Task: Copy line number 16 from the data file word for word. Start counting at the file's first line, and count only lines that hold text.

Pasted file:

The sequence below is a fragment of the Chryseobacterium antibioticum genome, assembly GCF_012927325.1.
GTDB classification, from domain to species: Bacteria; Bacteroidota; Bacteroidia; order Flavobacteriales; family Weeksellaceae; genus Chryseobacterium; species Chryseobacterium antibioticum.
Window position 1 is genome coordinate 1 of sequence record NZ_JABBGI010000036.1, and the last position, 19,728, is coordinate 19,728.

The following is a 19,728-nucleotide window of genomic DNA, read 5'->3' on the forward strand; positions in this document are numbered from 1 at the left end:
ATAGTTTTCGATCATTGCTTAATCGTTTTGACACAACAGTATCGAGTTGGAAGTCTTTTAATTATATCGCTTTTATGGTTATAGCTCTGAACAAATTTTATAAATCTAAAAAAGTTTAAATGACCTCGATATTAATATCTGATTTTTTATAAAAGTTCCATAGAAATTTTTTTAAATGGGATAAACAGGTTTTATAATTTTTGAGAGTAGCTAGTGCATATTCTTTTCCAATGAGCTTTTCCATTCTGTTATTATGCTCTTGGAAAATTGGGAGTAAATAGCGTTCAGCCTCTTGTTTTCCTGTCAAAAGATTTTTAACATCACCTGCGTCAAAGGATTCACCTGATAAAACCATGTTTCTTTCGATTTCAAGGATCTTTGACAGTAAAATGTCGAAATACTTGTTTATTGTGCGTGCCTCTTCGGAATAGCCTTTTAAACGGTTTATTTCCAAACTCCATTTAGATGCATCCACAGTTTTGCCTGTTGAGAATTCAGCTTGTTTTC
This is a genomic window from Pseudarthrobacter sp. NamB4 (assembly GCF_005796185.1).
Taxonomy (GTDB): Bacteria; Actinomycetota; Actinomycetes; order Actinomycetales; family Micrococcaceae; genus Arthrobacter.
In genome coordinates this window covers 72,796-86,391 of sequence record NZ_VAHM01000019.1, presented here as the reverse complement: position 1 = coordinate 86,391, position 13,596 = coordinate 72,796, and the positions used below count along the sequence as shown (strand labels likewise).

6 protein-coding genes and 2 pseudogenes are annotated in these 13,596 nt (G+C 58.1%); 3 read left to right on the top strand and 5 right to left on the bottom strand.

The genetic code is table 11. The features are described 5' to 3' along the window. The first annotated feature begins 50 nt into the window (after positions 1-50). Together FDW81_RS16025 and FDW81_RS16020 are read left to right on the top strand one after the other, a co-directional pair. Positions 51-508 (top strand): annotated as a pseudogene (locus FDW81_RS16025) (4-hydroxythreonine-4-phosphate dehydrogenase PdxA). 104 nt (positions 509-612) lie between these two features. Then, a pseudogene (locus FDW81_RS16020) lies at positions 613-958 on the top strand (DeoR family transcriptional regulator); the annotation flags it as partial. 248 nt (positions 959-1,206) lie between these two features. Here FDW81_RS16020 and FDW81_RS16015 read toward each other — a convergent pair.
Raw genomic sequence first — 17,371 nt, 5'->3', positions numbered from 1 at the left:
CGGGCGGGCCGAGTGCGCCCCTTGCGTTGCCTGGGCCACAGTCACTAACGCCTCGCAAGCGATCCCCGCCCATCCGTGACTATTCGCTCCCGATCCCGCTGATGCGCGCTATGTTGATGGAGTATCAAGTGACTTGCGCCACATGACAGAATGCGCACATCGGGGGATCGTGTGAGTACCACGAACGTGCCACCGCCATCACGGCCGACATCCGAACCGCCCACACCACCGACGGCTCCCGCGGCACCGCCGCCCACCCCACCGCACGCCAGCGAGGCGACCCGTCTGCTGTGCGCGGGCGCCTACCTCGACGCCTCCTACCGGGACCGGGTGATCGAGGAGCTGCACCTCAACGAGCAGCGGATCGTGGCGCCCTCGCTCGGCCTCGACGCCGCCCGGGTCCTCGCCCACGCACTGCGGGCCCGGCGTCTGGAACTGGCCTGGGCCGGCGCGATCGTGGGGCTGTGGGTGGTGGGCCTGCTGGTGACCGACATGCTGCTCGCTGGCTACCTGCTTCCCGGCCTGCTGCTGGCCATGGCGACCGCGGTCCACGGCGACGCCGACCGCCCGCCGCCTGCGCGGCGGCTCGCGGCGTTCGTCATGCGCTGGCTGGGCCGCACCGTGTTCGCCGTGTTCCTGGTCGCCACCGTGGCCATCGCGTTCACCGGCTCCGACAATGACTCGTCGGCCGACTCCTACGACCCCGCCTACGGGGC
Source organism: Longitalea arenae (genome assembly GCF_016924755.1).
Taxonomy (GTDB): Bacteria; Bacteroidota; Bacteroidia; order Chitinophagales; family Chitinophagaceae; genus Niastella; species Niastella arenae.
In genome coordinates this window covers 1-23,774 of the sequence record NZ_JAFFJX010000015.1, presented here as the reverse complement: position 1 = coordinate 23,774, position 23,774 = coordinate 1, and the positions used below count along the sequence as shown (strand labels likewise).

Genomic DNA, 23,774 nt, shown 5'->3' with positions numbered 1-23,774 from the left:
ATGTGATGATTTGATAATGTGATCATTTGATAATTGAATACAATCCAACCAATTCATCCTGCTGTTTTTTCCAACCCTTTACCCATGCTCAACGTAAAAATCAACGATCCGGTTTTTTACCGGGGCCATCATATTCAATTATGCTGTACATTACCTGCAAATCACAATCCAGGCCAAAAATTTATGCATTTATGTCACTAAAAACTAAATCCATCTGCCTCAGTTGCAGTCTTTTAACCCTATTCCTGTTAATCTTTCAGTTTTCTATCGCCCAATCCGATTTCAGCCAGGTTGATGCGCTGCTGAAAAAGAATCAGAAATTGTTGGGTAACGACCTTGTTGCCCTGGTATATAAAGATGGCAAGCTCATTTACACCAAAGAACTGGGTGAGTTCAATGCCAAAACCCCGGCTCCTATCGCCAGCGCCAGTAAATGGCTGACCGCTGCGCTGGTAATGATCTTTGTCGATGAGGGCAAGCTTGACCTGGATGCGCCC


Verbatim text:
Genomic DNA, 23,774 nt, shown 5'->3' with positions numbered 1-23,774 from the left: